Dee Dee Chamblee’s example of being her own boss inspired me to establish my own 501(c)(3) organization, Juxtaposed Center for Transformation (JCT) in 2007. I started JCT to advocate for human rights and spread the good news about trans, gender nonconforming and nonbinary people. JCT celebrates our resiliency being here since the beginning of time, in every country and on every continent. During my time at LaGender, I also met my current Trans Housing Atlanta Program co-founder and colleague Jamie Roberts, a trans woman who works as an attorney. In 2013, Jamie organized a series of town-hall meetings to address shelters’ mistreatment of trans people and develop practical solutions. Named by the late Cheryl Courtney-Evans, the Trans Housing Atlanta Program, Inc was born out of necessity. Courtney-Evans was a renowned trans activist. In 2007, she founded T.I.L.T.T. , Trans Individuals Living Their Truth, an advocacy organization providing support groups as well as resources for trans people which operated until the time of her passing in 2016. THAP is still providing monetary assistance and wraparound services to individuals and families who struggle to find housing, providing assistance for food and transportation, hotel lodging, rent and utility bills.
In 2017, Trans Housing Atlanta Program filed a grievance complaint and received a favorable ruling from the Atlanta Human Relations Commission, finding that the Atlanta Salvation Army systemically discriminated against trans, gender nonconforming and nonbinary people seeking services at a city funded organization. Thankfully, our mayor at the time was Keisha Lance Bottoms, and there was no doubt that she had our backs by doing everything within her power to create safe spaces for us all over Atlanta.
Reflecting back to my late ’80s arrival, we have certainly progressed a long way from having very few trans activists or service organizations. I wish there would have been such resources available during those scary days when I was experiencing intimate partner violence. I needed a safe place to gather my thoughts and come up with a plan of action. There were many others like me during that time, facing desperate situations, who would have benefited from a hand up.
Today, there is a new generation of trans women making boss lady moves by showing up and participating for equity, because they know that our visibility saves lives.
Solutions Not Punishment (SNaP Co), headed by Toni Michelle Williams, is a Black trans- and queer-led organization that builds safety within our community, investing in our collective embodied leadership, and building political power.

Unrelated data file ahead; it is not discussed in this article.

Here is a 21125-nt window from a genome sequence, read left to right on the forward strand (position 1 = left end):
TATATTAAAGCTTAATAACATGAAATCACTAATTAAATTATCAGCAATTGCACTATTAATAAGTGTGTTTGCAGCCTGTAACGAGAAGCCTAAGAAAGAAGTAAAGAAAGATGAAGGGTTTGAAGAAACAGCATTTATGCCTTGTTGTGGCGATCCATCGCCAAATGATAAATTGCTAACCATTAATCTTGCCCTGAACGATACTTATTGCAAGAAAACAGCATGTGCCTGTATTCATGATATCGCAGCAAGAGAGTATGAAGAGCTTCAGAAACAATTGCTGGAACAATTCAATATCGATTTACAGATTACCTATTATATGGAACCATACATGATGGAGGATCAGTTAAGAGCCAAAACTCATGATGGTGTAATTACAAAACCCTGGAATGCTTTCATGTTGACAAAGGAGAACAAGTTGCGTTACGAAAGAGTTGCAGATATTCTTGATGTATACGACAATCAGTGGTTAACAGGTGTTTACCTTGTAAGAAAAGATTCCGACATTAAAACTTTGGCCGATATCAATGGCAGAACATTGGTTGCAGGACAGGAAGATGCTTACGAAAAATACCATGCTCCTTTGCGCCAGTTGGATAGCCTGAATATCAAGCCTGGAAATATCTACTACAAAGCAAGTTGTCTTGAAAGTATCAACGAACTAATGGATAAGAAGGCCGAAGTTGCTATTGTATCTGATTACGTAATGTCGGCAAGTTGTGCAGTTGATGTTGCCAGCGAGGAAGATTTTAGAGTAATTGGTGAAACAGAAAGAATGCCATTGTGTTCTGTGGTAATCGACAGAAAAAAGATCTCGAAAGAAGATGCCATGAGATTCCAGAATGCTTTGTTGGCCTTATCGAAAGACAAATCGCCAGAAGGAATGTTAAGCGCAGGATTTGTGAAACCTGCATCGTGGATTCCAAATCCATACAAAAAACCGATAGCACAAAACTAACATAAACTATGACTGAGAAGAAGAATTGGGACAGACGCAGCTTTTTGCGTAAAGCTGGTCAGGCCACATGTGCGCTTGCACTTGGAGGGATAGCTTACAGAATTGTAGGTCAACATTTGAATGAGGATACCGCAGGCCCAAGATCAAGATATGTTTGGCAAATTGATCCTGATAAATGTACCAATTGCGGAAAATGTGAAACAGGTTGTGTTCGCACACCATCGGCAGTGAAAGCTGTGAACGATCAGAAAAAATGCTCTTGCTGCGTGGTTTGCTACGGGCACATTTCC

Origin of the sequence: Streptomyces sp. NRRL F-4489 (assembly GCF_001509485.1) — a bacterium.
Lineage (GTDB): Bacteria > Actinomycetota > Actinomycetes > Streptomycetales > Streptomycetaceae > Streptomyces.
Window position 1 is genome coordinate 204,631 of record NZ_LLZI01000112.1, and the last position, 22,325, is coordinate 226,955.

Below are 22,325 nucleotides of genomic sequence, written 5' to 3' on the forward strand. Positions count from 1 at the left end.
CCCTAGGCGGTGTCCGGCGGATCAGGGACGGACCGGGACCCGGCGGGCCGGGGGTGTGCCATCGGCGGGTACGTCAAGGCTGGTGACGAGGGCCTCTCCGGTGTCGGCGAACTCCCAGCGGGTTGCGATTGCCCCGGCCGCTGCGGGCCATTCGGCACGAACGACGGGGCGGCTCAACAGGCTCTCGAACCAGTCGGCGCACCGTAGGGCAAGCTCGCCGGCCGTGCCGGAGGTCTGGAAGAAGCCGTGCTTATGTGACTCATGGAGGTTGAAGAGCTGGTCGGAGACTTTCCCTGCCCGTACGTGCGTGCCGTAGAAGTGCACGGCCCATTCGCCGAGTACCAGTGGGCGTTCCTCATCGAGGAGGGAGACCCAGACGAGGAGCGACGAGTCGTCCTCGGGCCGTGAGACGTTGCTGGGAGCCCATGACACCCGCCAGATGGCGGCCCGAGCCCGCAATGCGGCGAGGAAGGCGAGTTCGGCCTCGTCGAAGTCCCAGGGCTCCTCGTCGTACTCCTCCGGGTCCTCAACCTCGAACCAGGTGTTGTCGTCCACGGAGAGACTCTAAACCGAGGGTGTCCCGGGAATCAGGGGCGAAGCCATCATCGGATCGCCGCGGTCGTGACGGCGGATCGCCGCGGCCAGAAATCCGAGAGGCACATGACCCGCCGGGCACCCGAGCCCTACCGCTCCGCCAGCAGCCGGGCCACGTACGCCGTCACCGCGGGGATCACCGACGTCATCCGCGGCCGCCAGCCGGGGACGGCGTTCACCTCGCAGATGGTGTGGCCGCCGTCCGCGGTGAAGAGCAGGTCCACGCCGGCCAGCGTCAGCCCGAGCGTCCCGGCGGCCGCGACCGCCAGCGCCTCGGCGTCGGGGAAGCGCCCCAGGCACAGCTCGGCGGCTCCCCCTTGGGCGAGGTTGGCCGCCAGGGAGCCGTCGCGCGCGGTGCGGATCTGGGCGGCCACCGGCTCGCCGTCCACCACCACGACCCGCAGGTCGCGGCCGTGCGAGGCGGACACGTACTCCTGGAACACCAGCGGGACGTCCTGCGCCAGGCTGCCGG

Nasheedah Muhammad, a veteran organizer and administrator, is currently making things happen as Principal Consultant for capacity building firm Journey Partners LLC.
Zahara Green from Transcending Barriers is showing up and showing out. Transcending Barriers is a trans-led organization that represents incarcerated transgender and gender nonconforming people.
Jesse Pratt López is from the Trans Housing Atlanta Coalition, an Atlanta-based, trans-led and -founded organization that began as a photography and grassroots crowdfunding project aimed at getting chronically homeless Black trans women off the streets.
At Georgia Equality, Gender Policy Manager Chanel Haley is representing us well. Georgia Equality’s mission is “to advance fairness, safety and opportunity for lesbian, gay, bisexual and transgender communities and our allies throughout the state.”
There’s always room for more practical resources for trans, gender nonconforming and nonbinary people, and if any of them are being provided by trans women of color-led organizations, the better they are at paving the way for the next generation.
Tracee D. McDaniel is an Atlanta Phoenix Award winner, Georgia House of Reps Commendation recipient, current Chairwoman serving on the Atlanta Citizen Review Board. She’s a published author of “Transitions-Memoirs of a Transsexual Woman”, which chronicles her Trans life being raised Baptist in South Carolina, culminating to becoming a human and civil rights advocate for trans, gender non-conforming and non-binary people.